Virgin Galactic Signs Lease for Arizona Manufacturing Facility

Virgin Galactic is expanding operations to support production of its upcoming next-generation Delta-class spacecraft.

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The aerospace giant has signed a long-term lease for a new final assembly manufacturing facility in Mesa, Arizona, which will be capable of producing up to six spacecraft per year and bringing hundreds of high-skilled jobs in the greater Phoenix area.

Concept art of Virgin Galactic's manufacturing plant in Arizona

Concept art of the Virgin Galactic manufacturing facility in Mesa, Arizona (Galactic Virgo)

The facility is already under construction and expected to be fully operational by the end of 2023. Financial terms of the lease were not disclosed.


Based on current schedules, the Delta-class fleet is expected to begin revenue-generating payload flights in late 2025 and private astronaut flights in 2026.

Virgin Galactic, which plans to fly the Delta-class spacecraft on a weekly basis, has set a goal of 400 flights per year from Spaceport America in New Mexico.

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In addition to expanding the manufacturing capability of its Delta-class fleet, Virgin Galactic has entered into an agreement with Boeing subsidiary Aurora Sciences to build two of its next-generation motherships, which will be capable of performing up to 200 launches per year.

The aircraft will be built at Aurora’s facilities in Columbus, Mississippi and Bridgeport, West Virginia, with final assembly taking place at Virgin Galactic’s facilities in Mojave, California. The first new mothership is expected to enter service in 2025.


The announcements come as Virgin Galactic has delayed commercial service until the first quarter of 2023 due to labor and supply chain issues.

In February, Virgin Galactic commercial spaceflight ticket sales open to the public at $450,000 per seat. Customers are required to pay an initial deposit of $150,000 to hold their place. Approximately $25,000 of this deposit will be non-refundable.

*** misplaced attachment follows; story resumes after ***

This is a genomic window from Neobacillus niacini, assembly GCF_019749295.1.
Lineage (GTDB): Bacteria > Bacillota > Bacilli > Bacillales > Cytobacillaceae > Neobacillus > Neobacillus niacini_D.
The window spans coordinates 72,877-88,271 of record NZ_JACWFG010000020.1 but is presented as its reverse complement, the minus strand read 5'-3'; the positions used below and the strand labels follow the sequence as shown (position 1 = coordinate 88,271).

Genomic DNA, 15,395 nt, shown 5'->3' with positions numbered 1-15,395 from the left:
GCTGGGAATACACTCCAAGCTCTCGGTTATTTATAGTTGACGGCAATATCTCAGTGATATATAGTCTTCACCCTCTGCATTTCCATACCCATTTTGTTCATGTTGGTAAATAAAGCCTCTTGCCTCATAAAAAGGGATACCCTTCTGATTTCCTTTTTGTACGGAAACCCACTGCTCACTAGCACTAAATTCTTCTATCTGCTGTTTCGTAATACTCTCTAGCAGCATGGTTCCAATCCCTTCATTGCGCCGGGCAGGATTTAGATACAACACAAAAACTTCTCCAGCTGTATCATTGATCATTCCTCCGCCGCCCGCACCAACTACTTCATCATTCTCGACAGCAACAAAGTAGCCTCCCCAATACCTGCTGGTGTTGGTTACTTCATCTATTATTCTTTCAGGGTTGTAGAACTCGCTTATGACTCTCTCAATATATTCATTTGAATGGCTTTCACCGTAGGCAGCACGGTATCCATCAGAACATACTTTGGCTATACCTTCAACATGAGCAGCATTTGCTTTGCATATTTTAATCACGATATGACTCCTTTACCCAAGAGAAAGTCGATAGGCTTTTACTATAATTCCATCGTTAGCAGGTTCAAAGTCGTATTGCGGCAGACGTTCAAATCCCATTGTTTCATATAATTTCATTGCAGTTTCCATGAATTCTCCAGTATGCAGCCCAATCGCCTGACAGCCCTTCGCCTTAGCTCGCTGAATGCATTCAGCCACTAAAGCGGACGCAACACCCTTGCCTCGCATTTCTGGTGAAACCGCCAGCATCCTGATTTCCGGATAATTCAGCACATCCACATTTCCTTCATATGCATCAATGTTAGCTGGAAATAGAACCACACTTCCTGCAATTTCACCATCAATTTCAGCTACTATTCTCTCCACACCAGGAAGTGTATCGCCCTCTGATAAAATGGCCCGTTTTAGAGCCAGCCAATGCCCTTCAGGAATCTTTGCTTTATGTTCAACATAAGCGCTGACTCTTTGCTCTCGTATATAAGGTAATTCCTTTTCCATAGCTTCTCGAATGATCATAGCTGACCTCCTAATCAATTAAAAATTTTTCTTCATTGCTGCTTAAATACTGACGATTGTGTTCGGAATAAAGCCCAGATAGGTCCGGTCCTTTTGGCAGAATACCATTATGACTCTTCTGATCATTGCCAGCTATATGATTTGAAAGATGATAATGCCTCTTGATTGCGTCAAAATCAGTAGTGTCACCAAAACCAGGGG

Before the price increase, the company charged between $200,000 and $250,000 each. Virgin Galactic has approximately 800 reservations for commercial spaceflight.

VMS Eve Mothership and VSS Unity Spaceplane

The rocket plane carrying Virgin Galactic founder Richard Branson and other crew members takes off from Spaceport America near Truth or Consequences, New Mexico on Sunday, July 11, 2021. ((AP Photo/Andres Leighton)/AP Newsroom)

Virgin Galactic CEO Michael Colglazier told analysts on the company’s first-quarter earnings call in May that the company had made “good progress” improving its VSS Unity spaceplane and from her mothership VMS Eve. The improvements are designed to allow a higher theft rate for commercial service.

The next test flight for VSS Unity is currently on track for the fourth quarter of 2022. Meanwhile, the company’s second spacecraft, VSS Imagine, will conduct a first test flight in the first quarter of 2023 and is expected to begin commercial service in mid-2022. 2023. Once Unity and Imagine are both in commercial spaceflight, Virgin Galactic plans to fly into space about three times a month.

Virgin Galactic shares have fallen about 46% since the start of the year.

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